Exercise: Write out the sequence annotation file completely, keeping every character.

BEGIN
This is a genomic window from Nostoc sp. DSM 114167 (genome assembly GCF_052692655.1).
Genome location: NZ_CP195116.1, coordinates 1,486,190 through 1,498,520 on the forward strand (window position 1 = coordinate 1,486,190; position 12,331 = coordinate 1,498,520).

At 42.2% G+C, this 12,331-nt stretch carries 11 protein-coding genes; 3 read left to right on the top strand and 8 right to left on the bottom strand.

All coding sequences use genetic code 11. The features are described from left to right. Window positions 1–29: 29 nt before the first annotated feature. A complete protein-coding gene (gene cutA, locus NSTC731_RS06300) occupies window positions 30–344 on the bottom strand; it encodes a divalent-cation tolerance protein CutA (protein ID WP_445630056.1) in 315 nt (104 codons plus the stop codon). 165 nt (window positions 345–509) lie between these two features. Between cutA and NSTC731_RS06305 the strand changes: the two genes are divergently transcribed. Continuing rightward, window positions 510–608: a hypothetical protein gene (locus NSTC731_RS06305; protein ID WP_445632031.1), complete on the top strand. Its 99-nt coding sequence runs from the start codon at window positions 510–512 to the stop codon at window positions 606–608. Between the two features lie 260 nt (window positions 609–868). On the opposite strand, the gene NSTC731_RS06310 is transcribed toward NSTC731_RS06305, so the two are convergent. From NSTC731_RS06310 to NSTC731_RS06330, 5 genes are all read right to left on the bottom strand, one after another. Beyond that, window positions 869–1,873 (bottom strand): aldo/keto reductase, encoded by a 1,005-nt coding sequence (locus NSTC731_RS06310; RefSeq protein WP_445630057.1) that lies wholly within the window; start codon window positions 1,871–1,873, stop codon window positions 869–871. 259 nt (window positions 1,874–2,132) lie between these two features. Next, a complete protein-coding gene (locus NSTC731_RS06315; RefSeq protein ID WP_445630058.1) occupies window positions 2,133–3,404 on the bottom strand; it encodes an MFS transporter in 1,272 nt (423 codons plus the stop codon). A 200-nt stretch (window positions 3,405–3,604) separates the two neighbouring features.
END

This is a genomic window from Nostoc sp. DSM 114167 (genome assembly GCF_052692655.1).
Genome location: NZ_CP195116.1, coordinates 1,486,190 through 1,498,520 on the forward strand (window position 1 = coordinate 1,486,190; position 12,331 = coordinate 1,498,520).

At 42.2% G+C, this 12,331-nt stretch carries 11 protein-coding genes; 3 read left to right on the top strand and 8 right to left on the bottom strand.

All coding sequences use genetic code 11. The features are described from left to right. Window positions 1–29: 29 nt before the first annotated feature. A complete protein-coding gene (gene cutA, locus NSTC731_RS06300) occupies window positions 30–344 on the bottom strand; it encodes a divalent-cation tolerance protein CutA (protein ID WP_445630056.1) in 315 nt (104 codons plus the stop codon). 165 nt (window positions 345–509) lie between these two features. Between cutA and NSTC731_RS06305 the strand changes: the two genes are divergently transcribed. Continuing rightward, window positions 510–608: a hypothetical protein gene (locus NSTC731_RS06305; protein ID WP_445632031.1), complete on the top strand. Its 99-nt coding sequence runs from the start codon at window positions 510–512 to the stop codon at window positions 606–608. Between the two features lie 260 nt (window positions 609–868). On the opposite strand, the gene NSTC731_RS06310 is transcribed toward NSTC731_RS06305, so the two are convergent. From NSTC731_RS06310 to NSTC731_RS06330, 5 genes are all read right to left on the bottom strand, one after another. Beyond that, window positions 869–1,873 (bottom strand): aldo/keto reductase, encoded by a 1,005-nt coding sequence (locus NSTC731_RS06310; RefSeq protein WP_445630057.1) that lies wholly within the window; start codon window positions 1,871–1,873, stop codon window positions 869–871. 259 nt (window positions 1,874–2,132) lie between these two features. Next, a complete protein-coding gene (locus NSTC731_RS06315; RefSeq protein ID WP_445630058.1) occupies window positions 2,133–3,404 on the bottom strand; it encodes an MFS transporter in 1,272 nt (423 codons plus the stop codon). A 200-nt stretch (window positions 3,405–3,604) separates the two neighbouring features.